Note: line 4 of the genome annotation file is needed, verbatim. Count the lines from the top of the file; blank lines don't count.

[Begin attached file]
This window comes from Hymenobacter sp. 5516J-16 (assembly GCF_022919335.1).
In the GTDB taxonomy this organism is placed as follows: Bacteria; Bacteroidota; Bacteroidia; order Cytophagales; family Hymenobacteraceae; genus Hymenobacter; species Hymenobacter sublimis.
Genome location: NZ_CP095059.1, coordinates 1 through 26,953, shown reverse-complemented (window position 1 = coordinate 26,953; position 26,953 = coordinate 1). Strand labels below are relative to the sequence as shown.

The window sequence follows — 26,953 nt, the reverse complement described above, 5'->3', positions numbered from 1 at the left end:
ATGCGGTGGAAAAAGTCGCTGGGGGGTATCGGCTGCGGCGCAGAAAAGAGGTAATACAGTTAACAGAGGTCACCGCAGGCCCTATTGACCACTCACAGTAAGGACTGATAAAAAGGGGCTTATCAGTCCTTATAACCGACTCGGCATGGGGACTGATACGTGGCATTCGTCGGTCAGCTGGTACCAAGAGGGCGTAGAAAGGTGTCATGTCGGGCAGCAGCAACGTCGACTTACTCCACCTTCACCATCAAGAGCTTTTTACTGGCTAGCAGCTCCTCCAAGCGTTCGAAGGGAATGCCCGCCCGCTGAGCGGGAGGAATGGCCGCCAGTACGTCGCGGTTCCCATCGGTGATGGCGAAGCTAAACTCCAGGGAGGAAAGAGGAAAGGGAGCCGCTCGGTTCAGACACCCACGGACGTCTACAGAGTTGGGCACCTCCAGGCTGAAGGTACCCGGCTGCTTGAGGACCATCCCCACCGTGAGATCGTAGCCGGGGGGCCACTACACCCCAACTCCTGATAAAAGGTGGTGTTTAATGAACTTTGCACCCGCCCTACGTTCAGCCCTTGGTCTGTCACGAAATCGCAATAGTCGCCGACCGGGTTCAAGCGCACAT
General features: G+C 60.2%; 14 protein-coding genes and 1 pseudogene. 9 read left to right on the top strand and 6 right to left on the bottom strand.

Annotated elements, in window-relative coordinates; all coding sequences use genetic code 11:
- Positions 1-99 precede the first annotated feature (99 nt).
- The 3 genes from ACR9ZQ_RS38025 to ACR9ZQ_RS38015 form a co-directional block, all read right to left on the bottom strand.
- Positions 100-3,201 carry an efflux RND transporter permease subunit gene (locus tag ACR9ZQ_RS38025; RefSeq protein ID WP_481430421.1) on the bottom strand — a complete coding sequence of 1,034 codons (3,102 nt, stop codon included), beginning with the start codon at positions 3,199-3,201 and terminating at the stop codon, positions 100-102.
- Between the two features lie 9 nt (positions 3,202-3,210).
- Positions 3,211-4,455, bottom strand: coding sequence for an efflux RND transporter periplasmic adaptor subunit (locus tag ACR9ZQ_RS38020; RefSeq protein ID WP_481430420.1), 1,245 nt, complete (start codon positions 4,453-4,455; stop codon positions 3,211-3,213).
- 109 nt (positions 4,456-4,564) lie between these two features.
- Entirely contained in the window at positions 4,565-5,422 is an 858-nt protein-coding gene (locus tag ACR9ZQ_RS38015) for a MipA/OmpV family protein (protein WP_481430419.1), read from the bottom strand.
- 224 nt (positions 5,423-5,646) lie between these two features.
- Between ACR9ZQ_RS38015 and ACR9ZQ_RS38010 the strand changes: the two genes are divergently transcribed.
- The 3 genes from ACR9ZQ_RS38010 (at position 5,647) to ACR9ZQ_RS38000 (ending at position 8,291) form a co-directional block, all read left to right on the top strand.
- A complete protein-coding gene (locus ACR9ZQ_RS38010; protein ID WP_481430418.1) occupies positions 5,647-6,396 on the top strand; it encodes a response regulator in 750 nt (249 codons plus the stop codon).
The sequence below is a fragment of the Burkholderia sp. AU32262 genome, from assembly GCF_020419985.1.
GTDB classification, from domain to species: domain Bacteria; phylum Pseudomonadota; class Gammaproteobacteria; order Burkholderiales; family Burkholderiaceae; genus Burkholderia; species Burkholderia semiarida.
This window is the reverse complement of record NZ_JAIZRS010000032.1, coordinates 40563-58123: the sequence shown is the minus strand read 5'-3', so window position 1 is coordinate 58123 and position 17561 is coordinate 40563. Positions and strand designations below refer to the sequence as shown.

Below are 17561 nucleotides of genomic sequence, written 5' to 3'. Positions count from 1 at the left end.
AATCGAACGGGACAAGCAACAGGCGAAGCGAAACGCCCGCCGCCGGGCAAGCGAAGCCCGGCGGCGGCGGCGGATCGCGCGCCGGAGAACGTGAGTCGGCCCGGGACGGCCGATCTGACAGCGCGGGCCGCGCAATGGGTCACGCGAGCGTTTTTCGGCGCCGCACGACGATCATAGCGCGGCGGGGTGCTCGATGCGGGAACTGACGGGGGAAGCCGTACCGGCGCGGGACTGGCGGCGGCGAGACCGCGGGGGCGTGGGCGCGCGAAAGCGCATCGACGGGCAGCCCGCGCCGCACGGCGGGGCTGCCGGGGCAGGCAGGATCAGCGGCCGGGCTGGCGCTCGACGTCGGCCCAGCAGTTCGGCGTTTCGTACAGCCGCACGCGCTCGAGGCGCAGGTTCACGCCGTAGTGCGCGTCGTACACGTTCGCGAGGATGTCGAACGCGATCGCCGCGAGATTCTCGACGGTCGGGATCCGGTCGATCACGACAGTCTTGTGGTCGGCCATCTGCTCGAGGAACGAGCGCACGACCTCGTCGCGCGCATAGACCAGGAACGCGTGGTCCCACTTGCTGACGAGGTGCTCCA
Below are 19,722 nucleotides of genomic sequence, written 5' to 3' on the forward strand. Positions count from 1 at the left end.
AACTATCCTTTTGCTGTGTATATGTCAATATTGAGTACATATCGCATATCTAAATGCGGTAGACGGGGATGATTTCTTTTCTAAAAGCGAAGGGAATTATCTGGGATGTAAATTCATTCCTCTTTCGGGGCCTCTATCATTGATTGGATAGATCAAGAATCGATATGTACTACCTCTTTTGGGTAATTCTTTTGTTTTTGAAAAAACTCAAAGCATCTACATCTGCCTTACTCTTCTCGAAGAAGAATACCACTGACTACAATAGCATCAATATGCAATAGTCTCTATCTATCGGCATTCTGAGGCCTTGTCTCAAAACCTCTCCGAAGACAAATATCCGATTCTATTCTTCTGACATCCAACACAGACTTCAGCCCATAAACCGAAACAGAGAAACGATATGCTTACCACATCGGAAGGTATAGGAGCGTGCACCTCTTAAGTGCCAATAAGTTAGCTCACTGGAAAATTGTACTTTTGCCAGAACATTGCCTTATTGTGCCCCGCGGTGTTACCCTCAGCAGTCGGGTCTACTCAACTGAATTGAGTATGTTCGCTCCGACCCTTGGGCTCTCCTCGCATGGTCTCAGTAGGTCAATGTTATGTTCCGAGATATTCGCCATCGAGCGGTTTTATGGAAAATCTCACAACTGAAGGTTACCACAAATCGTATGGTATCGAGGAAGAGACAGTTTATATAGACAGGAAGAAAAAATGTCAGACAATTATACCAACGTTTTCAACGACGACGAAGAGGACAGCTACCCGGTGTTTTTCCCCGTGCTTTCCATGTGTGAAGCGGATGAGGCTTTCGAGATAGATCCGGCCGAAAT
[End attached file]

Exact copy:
The window sequence follows — 26,953 nt, the reverse complement described above, 5'->3', positions numbered from 1 at the left end: